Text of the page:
When we were in school, pre-e-hysteria, pre-WeakPoint, there were two kinds of teachers, those who lectured and those who ran discussion classes. Discussion classes were often popular for their freewheeling possibilities, yet many students avoided them, for they often filled with students who themselves seemed to want to lecture. My favorite lecturer was Abe Ravitz. There was never a syllabus, just a list of books we’d be reading, a set-list. Dr. Ravitz walked purposefully into class, book in hand, and started talking. He had no notes, just the text, which he referred to, quoting frequently. We took notes. This was not an illusion. We wrote in-class essay exams, in blue books.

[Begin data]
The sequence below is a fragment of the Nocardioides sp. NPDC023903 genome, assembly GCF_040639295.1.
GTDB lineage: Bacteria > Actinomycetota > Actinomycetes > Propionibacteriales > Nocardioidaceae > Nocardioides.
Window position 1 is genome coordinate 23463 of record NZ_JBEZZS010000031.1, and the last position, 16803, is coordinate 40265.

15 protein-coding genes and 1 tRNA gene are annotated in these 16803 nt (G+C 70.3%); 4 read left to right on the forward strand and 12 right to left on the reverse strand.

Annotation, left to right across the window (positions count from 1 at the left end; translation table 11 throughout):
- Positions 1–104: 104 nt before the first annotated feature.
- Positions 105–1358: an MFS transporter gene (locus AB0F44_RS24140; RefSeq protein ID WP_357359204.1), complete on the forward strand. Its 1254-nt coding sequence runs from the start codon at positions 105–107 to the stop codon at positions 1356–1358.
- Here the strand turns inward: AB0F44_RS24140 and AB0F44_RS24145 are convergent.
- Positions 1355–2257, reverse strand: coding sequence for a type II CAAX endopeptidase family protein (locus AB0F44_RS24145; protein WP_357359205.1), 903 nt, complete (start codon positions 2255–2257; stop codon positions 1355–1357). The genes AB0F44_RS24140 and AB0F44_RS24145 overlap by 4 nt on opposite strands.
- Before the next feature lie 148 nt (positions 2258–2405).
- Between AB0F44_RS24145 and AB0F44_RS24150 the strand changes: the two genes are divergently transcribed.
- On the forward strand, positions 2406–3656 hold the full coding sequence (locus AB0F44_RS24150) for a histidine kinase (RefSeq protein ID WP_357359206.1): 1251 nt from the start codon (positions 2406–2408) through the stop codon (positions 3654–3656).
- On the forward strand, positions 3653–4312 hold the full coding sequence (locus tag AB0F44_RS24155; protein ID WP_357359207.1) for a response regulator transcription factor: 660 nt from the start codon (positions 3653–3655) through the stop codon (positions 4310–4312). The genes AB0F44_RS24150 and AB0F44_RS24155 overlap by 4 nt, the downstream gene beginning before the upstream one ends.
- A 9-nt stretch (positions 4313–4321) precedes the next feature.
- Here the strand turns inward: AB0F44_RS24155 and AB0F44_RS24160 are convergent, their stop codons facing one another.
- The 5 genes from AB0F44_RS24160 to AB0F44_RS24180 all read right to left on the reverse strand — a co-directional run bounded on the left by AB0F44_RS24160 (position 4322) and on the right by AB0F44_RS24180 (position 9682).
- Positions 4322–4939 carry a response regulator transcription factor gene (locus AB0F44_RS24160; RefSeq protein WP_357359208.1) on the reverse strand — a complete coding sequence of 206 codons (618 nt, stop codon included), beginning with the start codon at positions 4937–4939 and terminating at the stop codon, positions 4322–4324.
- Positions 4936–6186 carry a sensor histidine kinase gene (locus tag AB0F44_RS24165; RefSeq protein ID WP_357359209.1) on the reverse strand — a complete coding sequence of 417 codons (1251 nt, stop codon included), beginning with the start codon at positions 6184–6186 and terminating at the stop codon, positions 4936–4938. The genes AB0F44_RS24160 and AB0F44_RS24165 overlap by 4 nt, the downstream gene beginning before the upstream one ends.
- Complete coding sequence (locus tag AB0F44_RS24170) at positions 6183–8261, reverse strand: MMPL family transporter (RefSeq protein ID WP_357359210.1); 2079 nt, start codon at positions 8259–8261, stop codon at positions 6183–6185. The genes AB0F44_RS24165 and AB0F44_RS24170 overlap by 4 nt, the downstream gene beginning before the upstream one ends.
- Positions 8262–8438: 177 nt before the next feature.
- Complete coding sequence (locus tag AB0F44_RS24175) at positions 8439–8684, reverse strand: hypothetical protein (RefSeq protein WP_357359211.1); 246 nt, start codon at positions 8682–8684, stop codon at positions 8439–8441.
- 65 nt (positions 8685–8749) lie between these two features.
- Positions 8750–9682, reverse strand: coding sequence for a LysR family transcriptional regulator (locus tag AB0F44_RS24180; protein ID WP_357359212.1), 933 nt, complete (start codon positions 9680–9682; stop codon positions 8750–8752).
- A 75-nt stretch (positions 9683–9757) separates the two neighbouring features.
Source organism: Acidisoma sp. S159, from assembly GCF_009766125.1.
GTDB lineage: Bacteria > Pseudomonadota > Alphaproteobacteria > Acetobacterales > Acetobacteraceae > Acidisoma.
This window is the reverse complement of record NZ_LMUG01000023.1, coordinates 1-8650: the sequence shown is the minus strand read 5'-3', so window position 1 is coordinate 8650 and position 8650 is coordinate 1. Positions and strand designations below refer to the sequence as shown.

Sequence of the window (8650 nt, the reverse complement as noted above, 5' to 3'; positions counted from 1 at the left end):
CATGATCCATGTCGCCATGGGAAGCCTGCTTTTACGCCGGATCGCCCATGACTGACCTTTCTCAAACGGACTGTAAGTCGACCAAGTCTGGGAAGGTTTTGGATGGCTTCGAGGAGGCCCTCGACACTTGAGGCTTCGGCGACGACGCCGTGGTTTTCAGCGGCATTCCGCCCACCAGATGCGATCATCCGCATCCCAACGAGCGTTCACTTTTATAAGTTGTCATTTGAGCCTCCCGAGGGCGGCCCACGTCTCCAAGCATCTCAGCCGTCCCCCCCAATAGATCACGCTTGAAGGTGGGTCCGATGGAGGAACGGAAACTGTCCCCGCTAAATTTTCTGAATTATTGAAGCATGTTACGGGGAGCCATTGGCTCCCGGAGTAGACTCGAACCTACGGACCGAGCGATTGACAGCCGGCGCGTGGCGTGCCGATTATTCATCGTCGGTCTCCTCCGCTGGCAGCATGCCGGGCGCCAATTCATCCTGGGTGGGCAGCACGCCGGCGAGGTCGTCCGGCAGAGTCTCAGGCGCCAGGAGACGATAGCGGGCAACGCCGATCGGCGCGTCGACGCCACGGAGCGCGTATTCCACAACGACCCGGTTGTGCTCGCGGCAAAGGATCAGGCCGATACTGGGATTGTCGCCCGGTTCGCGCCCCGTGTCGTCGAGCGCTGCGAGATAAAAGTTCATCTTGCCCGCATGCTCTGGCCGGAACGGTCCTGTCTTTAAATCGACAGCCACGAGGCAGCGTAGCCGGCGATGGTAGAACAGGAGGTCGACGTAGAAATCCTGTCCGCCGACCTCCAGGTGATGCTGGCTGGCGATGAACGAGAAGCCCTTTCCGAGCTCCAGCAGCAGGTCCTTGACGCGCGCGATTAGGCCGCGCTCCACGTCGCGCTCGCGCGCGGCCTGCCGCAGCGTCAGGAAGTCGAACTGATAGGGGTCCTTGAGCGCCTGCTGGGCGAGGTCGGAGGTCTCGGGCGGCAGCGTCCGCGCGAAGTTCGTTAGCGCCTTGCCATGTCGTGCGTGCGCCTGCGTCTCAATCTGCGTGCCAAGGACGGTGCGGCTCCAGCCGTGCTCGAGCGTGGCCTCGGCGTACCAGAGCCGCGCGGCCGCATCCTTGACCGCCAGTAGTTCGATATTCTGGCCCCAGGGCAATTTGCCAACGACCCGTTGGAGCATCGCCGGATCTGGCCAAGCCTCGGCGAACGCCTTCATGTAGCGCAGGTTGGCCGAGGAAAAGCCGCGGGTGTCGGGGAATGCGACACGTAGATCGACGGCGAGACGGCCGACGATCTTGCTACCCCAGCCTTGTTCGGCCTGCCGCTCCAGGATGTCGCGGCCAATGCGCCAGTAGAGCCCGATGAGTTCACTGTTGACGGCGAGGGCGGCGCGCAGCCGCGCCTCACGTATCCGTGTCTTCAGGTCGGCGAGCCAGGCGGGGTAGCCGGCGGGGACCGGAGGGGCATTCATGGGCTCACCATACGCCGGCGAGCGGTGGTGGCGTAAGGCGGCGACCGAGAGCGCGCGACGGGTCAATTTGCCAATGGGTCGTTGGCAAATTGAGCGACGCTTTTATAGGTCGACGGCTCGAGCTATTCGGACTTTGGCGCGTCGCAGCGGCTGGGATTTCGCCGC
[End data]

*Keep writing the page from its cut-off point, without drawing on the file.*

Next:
Larry Cuban, commenting on the Friesen paper, asks, “if lecturing is so bad for learning and seen as obsolete, how come it is still around?” Amiri Baraka explains in his groundbreaking lecture on the blues, Blues People (1963): “With rhythm & blues, blues as an autonomous music had retreated to the safety of isolation. But the good jazzmen never wanted to get rid of the blues. They knew instinctively how they wanted to use it, e.g., Ellington.” This is in the chapter titled “The Blues Continuum.” Just so, the best lecturers are part of a continuum, and don’t want to get rid of their roots, and know how they want to use them, and the worst lecturers are those who are self-satisfied, and who might lose their cool if they lose their notes. Yet there are always breaks in the texts, as we learned from the French scholars (Barthes, for example). Lucinda’s notes blowing off her stand was a break in her text, revealing that she is a blues lecturer, but not a self-satisfied one.